BMW 7-Series | Which year 1988-1991 BMW 735 is a good choice? | Maxperience

26 Dec 2014 | Author: | Comments Off on BMW 7-Series | Which year 1988-1991 BMW 735 is a good choice? | Maxperience
BMW 735

2 Antwoord Antwoorden

BMW 7-Series | Owner

Hi,

You have an excellent question that begets a wider range of answers, depending on the type of person that answers your question. To quantify your question, I would rather ask you these questions and then we go from there.

Do you like fixing cars?

Do you know a good BMW mechanic/shop that is near your place of work or at your home?

How well do you maintain your cars? This car you are buying?

How well do you keep your current cars running in good or excellent condition?

What is your yearly maintenance budget for this car?

What is your budget for buying this car?

Are you tolerant and patient when this car breakdown?

Do you know the cost and labor to replace parts for this car? A rear brake job will set you back 150 dollars, as an example.

Reliability is really a misnomer. Why? Even new cars are not as reliable to the point that they do indeed breakdown once in awhile, old cars are no exception.

Remember, the older they get the more they tend to be exhibit problems. Buying a car with a questionable history is a virtue that buyers should adhere to religiously. even if money is no object, maintaining these cars can cost a lot of dough. It really doesn’t matter if one year model is better than another. what counts most is your affinity to have these problems fixed without complaining.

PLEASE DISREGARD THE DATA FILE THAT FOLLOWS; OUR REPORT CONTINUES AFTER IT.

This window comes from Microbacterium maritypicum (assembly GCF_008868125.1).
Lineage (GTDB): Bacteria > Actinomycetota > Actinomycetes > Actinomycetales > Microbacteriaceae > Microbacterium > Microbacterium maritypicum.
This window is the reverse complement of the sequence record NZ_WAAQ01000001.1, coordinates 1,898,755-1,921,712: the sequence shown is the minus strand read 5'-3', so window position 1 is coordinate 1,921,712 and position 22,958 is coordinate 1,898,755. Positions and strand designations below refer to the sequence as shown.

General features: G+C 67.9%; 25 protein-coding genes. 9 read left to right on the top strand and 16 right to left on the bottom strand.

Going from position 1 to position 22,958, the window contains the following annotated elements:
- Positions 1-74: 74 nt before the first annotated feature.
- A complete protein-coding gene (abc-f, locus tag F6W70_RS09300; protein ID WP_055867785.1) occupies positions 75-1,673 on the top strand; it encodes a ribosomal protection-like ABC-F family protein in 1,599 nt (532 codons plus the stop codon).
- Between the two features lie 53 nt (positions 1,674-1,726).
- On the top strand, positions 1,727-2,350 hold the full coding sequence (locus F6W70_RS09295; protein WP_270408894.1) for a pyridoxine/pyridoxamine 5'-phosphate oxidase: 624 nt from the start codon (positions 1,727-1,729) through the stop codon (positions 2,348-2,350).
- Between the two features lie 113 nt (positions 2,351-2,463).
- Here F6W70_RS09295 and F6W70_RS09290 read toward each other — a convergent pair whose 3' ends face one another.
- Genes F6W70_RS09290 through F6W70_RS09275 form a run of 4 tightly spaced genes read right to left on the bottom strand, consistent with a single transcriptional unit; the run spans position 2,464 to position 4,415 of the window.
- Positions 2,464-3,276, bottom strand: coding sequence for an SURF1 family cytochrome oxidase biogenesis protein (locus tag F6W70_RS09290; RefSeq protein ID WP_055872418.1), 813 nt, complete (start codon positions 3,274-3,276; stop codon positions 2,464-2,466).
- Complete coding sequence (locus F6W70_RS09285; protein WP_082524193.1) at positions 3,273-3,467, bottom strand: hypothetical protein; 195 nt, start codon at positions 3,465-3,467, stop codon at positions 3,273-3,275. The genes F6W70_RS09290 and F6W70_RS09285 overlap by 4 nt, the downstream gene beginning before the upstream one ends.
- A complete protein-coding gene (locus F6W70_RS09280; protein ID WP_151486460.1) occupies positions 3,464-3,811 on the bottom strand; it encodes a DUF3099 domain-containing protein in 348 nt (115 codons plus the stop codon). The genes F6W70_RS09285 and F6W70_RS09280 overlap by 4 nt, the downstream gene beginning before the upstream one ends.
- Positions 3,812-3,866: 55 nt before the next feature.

The older series 1988 1991 tend to exhibit electrical problems. The 1992’s have somewhat curtailed that problem but, from time to time, there seemed to be some intermittent problems cropping up for these cars.

Later model cars are also prone to have reliability problems.

BMW 735

As an example, BMW manufactured engines with Nikasil block from 1993 to 1996 with M60B40 engine blocks installed in the 540, 740 and the 840 series. BMW lined the engine component with Nickle and Silicon (Nikasil)on these cars. Unbeknownst to BMW, Nickel reacted violently to sulphur found in gasoline.

Fortunately, some of the cars shipped to the west coast, especially California, did not have engine damage at the 20K to 50K mile because of the low sulphur content in the gasoline, 30 ppm, compared to the east coast that were registering 1000 ppm. What happened was that the reaction eroded the lining of the cylinder walls making them unable to have a full compression.

There was a leak pass the piston and hence, it was unable to compress the air and gasoline mixture in order to combust and start the engine. However, sooner or later, these same engine will have problems when they reach the 100k milestone or even the 120K mark. BMW instituted a silent recall and those that knew about it where given a choice of having to replace the engine with the new Alusil (aluminum and Silicon) block or having an extended warranty.

Usually, the engines on the east coast were failing at a relatively low mileage from 20k to about 50K miles. This is just an example.

Below is an example for the model year 1988 735i.

Some of them are too numerous to list. Here is a link that may open your eyes: www.alldata.com and select recall and technical service bulletins for a particular car of your choice.

Recall – Radiator Cap Replacement

000194 JAN 00 Service Action/Recall Campaign Codes Index

350197 OCT 97 Recall – Cruise Control/Throttle Cable Breakage

320296 AUG 96 Recall Campaign 96V-110

1307923700 JUL 94 Feed Fuel Hose Recall Campaign #94V-066

5206881702 AUG 88 Recall No. 88V-135: Seatback Retention

BMW 735
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BMW 735
BMW 735
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